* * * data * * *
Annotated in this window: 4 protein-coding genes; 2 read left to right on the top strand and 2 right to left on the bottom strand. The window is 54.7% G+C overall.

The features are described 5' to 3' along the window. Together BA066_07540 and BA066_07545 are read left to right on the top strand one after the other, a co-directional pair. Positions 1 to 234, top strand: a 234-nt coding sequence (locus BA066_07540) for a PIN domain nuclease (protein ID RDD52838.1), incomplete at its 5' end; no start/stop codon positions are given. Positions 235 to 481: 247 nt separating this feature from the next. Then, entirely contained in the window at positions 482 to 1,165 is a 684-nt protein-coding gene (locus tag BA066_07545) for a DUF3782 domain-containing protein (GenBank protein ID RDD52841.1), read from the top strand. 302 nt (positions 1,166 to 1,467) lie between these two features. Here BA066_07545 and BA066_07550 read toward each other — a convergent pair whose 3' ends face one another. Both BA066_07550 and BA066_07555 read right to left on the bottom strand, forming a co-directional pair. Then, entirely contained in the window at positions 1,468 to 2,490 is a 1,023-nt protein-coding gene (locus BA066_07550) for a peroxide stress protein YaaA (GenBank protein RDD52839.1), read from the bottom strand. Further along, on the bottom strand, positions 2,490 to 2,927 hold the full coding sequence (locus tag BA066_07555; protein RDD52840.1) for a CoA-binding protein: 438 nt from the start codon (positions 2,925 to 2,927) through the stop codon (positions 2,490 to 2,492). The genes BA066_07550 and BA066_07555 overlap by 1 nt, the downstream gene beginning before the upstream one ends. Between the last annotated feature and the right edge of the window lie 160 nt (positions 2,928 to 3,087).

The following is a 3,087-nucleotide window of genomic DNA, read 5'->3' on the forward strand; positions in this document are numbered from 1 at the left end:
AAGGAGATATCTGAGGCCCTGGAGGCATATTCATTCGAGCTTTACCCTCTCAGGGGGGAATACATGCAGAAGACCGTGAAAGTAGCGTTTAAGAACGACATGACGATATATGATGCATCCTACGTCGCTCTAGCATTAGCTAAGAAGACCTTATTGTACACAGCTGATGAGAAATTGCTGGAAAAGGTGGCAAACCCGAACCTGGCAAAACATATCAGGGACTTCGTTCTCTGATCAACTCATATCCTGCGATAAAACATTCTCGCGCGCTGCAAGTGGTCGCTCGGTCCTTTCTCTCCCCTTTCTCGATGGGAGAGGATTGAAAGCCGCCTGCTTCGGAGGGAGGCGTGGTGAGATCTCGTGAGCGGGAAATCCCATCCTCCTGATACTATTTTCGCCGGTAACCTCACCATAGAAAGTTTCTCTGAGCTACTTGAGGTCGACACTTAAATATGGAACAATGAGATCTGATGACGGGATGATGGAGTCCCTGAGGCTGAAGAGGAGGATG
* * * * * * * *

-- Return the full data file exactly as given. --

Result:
Annotated in this window: 4 protein-coding genes; 2 read left to right on the top strand and 2 right to left on the bottom strand. The window is 54.7% G+C overall.

The features are described 5' to 3' along the window. Together BA066_07540 and BA066_07545 are read left to right on the top strand one after the other, a co-directional pair. Positions 1 to 234, top strand: a 234-nt coding sequence (locus BA066_07540) for a PIN domain nuclease (protein ID RDD52838.1), incomplete at its 5' end; no start/stop codon positions are given. Positions 235 to 481: 247 nt separating this feature from the next. Then, entirely contained in the window at positions 482 to 1,165 is a 684-nt protein-coding gene (locus tag BA066_07545) for a DUF3782 domain-containing protein (GenBank protein ID RDD52841.1), read from the top strand. 302 nt (positions 1,166 to 1,467) lie between these two features. Here BA066_07545 and BA066_07550 read toward each other — a convergent pair whose 3' ends face one another. Both BA066_07550 and BA066_07555 read right to left on the bottom strand, forming a co-directional pair. Then, entirely contained in the window at positions 1,468 to 2,490 is a 1,023-nt protein-coding gene (locus BA066_07550) for a peroxide stress protein YaaA (GenBank protein RDD52839.1), read from the bottom strand. Further along, on the bottom strand, positions 2,490 to 2,927 hold the full coding sequence (locus tag BA066_07555; protein RDD52840.1) for a CoA-binding protein: 438 nt from the start codon (positions 2,925 to 2,927) through the stop codon (positions 2,490 to 2,492). The genes BA066_07550 and BA066_07555 overlap by 1 nt, the downstream gene beginning before the upstream one ends. Between the last annotated feature and the right edge of the window lie 160 nt (positions 2,928 to 3,087).

The following is a 3,087-nucleotide window of genomic DNA, read 5'->3' on the forward strand; positions in this document are numbered from 1 at the left end:
AAGGAGATATCTGAGGCCCTGGAGGCATATTCATTCGAGCTTTACCCTCTCAGGGGGGAATACATGCAGAAGACCGTGAAAGTAGCGTTTAAGAACGACATGACGATATATGATGCATCCTACGTCGCTCTAGCATTAGCTAAGAAGACCTTATTGTACACAGCTGATGAGAAATTGCTGGAAAAGGTGGCAAACCCGAACCTGGCAAAACATATCAGGGACTTCGTTCTCTGATCAACTCATATCCTGCGATAAAACATTCTCGCGCGCTGCAAGTGGTCGCTCGGTCCTTTCTCTCCCCTTTCTCGATGGGAGAGGATTGAAAGCCGCCTGCTTCGGAGGGAGGCGTGGTGAGATCTCGTGAGCGGGAAATCCCATCCTCCTGATACTATTTTCGCCGGTAACCTCACCATAGAAAGTTTCTCTGAGCTACTTGAGGTCGACACTTAAATATGGAACAATGAGATCTGATGACGGGATGATGGAGTCCCTGAGGCTGAAGAGGAGGATG